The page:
Cataract Gorge First Basin Reserve Launceston
Cataract Gorge First Basin Reserve Launceston
Fine Food Wine Tasmania
Fine Food Wine Tasmania

Tasmania, our island home is located off the south coast of Australia and is known for its pristine, rugged wilderness areas, national parks and reserves, its fresh air, clean water and stunning natural beauty found wherever you look in all parts of the state. Tasmania is well known for the 19th-century Port Arthur and the history and beauty of this region in the South-East of the state of Tasmania. Hobart is the state’s port capital, featuring Sullivan’s Cove and the Georgian warehouses of Salamanca Place which now house trendy and modern galleries, boutiques and eateries. Mona, the Museum of Old and New Art has fast developed into a world-class museum featuring a contemporary edge, and the home to fascinating exhibitions.

Cataract Gorge First Basin Reserve Launceston
Cataract Gorge First Basin Reserve Launceston

Tasmania is separated from mainland Australia by a 240 kilometre stretch of water known as the Bass Strait. Once you leave mainland Australia and arrive in Tasmania, you will find a land apart, featuring wild and beautiful landscapes, friendly smiling faces and welcoming people, a pleasant temperate climate, fresh and innovative produce including wine, cheese, seafood, vegetables and fruit and a rich and diverse history. Tasmania affords its residents with a relaxed island lifestyle, combined with ease of access to major attractions and real estate that is still reasonably affordable when compared to other major destinations across Australia. Tasmania covers an area of some 91,000 square kilometres.

Tasmania is surrounded by the Southern Ocean, Tasman Sea and the Bass Strait – once you set foot in Tasmania you will instantly notice the clean air and rejoice in pure water and fertile soils – Tassie (as it is affectionately known) is acclaimed around the world for its wine and fresh produce. Over one-third of the state of Tasmania is reserved as National Parks and Tasmanian Wilderness World Heritage Areas. In total Tasmania in excess of 2000 km of walking tracks and 18 national parks – the Tasmanian Wilderness World Heritage area covers almost 1.4 million hectares. And contrary to popular opinion, it doesn’t rain in Tasmania all the time! In fact, Hobart has Australia’s second-lowest rainfall for any capital city, behind Adelaide with some 625 mm per annum.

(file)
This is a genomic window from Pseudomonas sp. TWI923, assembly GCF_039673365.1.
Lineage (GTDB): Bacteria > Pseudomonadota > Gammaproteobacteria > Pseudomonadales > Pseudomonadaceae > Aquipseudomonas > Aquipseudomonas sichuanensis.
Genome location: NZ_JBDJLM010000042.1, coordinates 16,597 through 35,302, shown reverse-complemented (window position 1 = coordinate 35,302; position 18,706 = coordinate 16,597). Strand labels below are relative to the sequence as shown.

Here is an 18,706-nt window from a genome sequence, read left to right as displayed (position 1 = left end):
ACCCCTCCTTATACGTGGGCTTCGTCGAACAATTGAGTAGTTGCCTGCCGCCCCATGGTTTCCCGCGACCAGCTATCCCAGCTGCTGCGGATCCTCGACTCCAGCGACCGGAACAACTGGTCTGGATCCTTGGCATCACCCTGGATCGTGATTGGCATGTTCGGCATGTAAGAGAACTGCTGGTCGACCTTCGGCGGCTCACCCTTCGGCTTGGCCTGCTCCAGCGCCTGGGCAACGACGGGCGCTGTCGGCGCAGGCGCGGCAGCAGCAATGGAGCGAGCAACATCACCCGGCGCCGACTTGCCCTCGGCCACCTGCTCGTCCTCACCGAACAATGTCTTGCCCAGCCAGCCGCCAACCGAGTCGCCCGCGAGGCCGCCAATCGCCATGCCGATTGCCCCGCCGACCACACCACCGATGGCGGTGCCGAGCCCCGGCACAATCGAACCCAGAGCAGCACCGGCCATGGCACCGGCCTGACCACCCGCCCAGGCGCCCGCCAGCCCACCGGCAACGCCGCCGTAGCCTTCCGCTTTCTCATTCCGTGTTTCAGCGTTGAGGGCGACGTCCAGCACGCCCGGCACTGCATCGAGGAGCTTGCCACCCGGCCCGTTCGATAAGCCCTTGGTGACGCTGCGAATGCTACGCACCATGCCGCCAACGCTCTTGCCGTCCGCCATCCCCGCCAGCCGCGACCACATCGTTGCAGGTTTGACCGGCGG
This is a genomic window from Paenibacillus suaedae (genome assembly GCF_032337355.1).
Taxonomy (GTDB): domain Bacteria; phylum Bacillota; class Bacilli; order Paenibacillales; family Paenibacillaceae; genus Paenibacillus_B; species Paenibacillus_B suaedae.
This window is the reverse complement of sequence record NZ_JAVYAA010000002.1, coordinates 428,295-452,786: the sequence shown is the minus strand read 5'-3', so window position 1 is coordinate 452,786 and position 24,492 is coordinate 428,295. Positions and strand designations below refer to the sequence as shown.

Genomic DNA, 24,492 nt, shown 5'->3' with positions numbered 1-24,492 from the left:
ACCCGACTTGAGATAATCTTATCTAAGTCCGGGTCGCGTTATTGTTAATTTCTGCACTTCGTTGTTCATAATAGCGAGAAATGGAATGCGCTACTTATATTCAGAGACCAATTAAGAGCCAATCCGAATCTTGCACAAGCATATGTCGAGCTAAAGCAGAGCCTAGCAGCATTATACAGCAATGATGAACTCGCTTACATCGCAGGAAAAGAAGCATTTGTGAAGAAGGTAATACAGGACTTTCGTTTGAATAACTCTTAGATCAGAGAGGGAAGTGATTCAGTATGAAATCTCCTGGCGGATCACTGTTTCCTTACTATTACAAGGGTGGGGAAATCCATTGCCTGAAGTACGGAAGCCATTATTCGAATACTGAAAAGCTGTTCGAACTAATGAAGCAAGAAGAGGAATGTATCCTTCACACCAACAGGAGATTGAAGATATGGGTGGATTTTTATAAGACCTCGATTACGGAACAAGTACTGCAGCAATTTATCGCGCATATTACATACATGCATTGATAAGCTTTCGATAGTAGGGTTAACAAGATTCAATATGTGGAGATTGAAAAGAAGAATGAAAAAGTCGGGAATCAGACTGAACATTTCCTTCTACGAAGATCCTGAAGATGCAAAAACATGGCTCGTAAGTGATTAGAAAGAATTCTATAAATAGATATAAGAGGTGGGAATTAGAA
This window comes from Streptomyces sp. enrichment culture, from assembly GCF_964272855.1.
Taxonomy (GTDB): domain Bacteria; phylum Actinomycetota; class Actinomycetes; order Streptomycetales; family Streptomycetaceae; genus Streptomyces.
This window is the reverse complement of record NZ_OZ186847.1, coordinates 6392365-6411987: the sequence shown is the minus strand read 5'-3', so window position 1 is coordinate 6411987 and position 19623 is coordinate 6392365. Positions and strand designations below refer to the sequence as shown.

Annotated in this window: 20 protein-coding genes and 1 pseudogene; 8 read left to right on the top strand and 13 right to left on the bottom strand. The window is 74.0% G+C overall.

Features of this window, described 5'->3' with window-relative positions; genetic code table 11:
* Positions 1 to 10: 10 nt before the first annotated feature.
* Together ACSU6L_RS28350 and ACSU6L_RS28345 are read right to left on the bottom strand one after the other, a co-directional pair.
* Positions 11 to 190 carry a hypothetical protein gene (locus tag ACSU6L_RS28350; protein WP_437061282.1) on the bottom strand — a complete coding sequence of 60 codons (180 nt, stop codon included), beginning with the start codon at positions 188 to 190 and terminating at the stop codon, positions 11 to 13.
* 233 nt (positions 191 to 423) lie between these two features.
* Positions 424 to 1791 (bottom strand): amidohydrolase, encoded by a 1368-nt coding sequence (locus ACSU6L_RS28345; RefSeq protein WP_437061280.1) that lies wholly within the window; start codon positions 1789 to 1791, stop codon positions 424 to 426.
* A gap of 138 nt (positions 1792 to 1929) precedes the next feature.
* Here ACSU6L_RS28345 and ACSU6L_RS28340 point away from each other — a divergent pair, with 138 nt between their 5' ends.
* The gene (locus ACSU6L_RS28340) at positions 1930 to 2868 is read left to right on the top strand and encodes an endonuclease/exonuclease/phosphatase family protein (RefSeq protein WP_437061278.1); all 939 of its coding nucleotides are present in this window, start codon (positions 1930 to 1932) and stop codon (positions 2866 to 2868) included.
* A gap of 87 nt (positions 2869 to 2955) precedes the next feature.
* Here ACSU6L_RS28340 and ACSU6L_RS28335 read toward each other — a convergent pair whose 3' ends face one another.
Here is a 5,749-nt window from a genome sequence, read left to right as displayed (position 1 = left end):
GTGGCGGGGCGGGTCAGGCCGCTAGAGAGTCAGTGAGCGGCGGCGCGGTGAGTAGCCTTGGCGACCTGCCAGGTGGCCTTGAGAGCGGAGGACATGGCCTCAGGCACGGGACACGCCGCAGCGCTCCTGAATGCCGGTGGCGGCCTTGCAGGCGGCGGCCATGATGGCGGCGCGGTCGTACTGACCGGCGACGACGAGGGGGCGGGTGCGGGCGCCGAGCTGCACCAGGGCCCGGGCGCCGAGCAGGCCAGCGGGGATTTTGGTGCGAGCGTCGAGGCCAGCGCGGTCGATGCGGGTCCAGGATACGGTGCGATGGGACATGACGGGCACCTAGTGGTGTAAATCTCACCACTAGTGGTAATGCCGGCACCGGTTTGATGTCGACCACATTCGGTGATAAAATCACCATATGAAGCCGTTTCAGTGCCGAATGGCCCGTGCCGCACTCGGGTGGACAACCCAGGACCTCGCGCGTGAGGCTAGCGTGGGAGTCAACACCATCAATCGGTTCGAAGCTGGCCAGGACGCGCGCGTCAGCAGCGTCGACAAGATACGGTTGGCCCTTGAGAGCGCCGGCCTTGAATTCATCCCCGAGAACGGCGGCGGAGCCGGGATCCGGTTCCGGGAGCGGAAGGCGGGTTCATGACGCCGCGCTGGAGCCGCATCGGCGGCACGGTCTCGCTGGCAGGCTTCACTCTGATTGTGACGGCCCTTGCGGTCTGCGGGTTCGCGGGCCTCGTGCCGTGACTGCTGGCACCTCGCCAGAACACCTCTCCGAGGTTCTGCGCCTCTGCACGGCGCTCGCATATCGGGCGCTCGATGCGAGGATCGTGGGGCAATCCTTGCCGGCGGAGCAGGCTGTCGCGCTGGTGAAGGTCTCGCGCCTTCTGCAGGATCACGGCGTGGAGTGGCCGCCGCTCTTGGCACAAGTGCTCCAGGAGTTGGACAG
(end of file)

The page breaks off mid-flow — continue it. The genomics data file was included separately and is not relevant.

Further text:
Gordon Dam Lake Pedder Strathgordon
Gordon Dam Lake Pedder Strathgordon

The average summer temperature is a comfortable 21°Celsius; in winter the average is 12° Celsius. Of course, in winter in higher areas and more remote regions, the weather can be cold and very changeable. Tasmania is popular with campers and bushwalkers, however, care must be taken when walking or camping as weather can change very quickly.

 

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